Darrel: What do you call this love?
Sal: Ice cream.
Darrel: But yeah, it’s what you do with it.
Dale: How do you do it mum?
Sal: Scooped it out of the punnet!


The above is a quote from the iconic Australian movie The Castle. It is a rite of passage movie in which the vernacular and lines used in the film have impressed themselves into daily dialogue. It is a movie I give to any friends immigrating to Australia! There is this passage in the movie that goes “It’s what you do with it” . It got me thinking about logging, data and telemetry and something I am passionate about.


There is such rich data within all areas of the data center. These range from switches, routers, server infrastructure, network overlays, application interactions, and all the relationships that they all have. Telemetry from all aspects of the data center is rich, contextual, actionable, and very accessible in recent years. When I speak to customers they have a strategy in place.


Some people are planning on logging. Others think they should get around to that but are more concerned with getting a new flash-bang widget. There are a group who do log EVERYTHING to a SIEM or Log Tool (Log Insight, Splunk, ELK Stack). They are logging events from all devices. Generally, the verbose output of logs is being fed to a centralised or off-premises solution like the aforementioned products. That is great. I then ask them the question “What are you doing with that information?” This is met with very blank looks or knee-jerk responses.


Like Smaug sitting upon his horde of gold in The Lonely Mountain it was going to waste. The real power of data from distributed systems; the telemetry information about actual state and events occurring in real-time is/was/still is being squandered. So how do you unlock the data and start using it?


Before you undertake centralised log management you should understand the baseline in your environment. If you’re choosing to store logs on premises then there is consideration around Storage, Compute, Archival, and consumption. Events Per Second (EPS) is also a metric to consider for on premises. Based on the number of devices and the events they generate per second, the rate of ingest of the logging platform is a consideration. Sharding, Workers, and Distributed logging help with this. Conversely, when storing logs in the cloud, you’re generally charged purely per GB of logs stored. Depending on your requirements, what you’re doing, the infrastructure required, data sovereignty, and amount of use the decision to place this solution on premises versus off premises will come down to some of these factors.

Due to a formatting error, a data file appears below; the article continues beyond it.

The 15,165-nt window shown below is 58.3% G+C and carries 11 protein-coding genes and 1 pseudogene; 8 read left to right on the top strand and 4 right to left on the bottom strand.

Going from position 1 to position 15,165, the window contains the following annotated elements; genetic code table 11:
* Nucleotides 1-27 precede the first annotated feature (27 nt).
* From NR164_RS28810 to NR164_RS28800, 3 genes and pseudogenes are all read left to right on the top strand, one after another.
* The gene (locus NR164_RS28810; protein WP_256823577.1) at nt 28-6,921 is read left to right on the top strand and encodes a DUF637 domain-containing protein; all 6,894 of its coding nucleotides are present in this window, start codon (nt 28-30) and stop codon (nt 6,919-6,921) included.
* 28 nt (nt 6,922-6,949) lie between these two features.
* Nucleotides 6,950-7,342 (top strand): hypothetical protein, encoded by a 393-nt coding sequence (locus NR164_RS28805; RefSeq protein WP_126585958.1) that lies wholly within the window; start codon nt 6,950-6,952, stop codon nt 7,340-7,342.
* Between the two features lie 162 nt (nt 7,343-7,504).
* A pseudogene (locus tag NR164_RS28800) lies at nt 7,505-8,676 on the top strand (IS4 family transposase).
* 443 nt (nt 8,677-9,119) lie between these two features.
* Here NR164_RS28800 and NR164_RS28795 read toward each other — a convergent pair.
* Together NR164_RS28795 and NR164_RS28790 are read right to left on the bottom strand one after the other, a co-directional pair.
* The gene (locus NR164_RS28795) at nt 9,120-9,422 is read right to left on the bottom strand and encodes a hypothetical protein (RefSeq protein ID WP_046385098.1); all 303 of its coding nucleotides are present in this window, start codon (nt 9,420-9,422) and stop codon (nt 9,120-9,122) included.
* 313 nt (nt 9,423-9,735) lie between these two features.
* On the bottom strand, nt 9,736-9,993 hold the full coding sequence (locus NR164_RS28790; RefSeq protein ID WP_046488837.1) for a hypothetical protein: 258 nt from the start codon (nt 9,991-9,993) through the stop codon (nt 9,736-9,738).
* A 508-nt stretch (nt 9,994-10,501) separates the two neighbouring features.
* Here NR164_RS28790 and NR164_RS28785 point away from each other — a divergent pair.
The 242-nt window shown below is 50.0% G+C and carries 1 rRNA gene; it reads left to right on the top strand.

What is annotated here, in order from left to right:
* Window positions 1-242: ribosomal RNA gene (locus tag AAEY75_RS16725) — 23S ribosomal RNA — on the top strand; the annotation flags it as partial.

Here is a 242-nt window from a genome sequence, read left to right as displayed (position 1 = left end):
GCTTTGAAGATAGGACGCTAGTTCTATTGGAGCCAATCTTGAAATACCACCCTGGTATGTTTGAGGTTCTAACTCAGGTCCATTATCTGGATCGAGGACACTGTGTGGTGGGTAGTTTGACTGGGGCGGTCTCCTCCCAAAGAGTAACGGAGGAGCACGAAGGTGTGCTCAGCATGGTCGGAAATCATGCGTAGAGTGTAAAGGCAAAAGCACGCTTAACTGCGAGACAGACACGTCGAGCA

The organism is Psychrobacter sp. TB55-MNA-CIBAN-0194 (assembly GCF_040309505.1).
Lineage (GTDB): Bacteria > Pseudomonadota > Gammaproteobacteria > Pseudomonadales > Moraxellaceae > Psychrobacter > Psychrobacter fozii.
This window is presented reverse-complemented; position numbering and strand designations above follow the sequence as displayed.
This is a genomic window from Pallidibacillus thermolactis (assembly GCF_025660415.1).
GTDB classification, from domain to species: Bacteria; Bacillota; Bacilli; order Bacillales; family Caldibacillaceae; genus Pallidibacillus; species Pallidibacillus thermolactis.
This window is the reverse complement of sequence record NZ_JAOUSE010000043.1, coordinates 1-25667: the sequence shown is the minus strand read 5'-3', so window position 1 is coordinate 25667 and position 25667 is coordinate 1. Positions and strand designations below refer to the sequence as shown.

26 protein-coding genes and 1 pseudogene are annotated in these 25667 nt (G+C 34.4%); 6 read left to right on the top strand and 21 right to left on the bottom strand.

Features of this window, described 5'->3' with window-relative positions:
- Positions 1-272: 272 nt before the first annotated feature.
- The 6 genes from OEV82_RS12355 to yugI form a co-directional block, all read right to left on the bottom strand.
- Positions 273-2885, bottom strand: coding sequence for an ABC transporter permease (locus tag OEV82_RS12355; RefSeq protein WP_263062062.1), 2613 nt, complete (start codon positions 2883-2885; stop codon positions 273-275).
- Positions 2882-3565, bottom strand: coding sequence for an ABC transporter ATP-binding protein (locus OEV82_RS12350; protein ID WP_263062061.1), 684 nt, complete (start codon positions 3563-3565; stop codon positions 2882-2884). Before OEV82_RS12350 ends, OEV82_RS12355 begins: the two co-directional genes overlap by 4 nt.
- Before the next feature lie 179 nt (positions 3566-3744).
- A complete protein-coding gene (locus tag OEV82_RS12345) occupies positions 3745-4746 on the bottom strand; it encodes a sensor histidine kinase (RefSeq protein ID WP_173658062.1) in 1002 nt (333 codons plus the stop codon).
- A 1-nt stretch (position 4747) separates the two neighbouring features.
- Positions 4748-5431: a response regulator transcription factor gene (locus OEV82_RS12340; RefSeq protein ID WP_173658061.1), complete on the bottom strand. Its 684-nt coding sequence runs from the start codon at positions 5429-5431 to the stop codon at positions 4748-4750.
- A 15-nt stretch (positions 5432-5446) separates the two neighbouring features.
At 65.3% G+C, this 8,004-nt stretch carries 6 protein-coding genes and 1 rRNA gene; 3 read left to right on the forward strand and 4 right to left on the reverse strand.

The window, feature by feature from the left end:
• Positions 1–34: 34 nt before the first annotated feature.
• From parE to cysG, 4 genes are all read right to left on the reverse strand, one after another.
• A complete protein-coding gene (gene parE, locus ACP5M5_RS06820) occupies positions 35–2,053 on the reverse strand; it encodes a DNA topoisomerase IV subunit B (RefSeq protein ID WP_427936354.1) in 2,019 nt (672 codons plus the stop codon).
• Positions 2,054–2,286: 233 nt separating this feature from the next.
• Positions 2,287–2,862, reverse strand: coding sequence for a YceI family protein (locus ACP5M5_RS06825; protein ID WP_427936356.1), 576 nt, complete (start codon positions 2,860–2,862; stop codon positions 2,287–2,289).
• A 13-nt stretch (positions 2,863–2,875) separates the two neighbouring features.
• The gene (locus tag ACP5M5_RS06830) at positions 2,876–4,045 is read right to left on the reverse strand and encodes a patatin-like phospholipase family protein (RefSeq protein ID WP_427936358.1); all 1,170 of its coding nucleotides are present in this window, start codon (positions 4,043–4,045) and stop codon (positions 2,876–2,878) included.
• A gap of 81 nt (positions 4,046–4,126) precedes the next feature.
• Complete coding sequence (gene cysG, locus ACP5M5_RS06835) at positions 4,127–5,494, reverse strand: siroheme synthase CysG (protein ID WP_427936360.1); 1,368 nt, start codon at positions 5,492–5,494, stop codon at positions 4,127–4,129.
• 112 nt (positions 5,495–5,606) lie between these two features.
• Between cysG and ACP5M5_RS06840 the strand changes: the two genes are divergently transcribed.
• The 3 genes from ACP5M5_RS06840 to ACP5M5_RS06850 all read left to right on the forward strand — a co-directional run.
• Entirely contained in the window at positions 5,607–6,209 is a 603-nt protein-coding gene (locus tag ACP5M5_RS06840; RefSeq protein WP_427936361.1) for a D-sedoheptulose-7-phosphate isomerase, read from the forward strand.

Step One – plan to capture the data


What are your outcomes of a logging data? What do you want to do with it? What are the business requirements. Assess the devices that need to be monitored. Virtual and physical infrastructure, Firewalls, Routers, Applications are just some examples. Most of these, be it VMware, Cisco, Juniper, Oracle, SAP all allow the ability for you to ship logs to a FQDN or VIP of a logging platform.

If you have a targeted use case or know exactly what you’re after you can direct only what you need. Security focused could be Maximum connections, session teardown, SYN floods for example. If you’re unsure and have the ability, logging everything allows you to use the data for much more.


Step Two – Consume and Use


Real-time logging can provide insights into what is occurring in recent history and can provide context into service degradation. Visualisation engines such as those in Cacti, Kibana, Splunk or Log Insight take parameters that are pre-defined and graph based on these attributes. They can be historical events per second, trending occurrences over time, consumption and more.


What you choose to match on can be monitored across the entire DC due to distributed systems, at certain choke points in the network where ingress/egress occurs or a combination of both. Where does the use of such data play its part?


Two immediate places come to the fore. They are Operations and Capacity Planning. Operations of an environment with a strong alerting and logging system will identify issues such as oversubscribed links, broken or flapping topologies, failing hardware or software to name a few. They can then trigger off human or machine workflows to act on and potentially remediate the issue. This data can be subsequently used to look at trends and events over time. Where and why bandwidth upgrades are required. Where consolidation can happen? Where there needs to be potential re-architectures in application, network, or infrastructure?


An example


Darrel Kerrigan very aptly put it with the phrase “It’s what you do with it.” I believe there is so much value in data you collect. It is a matter of doing something useful with it.

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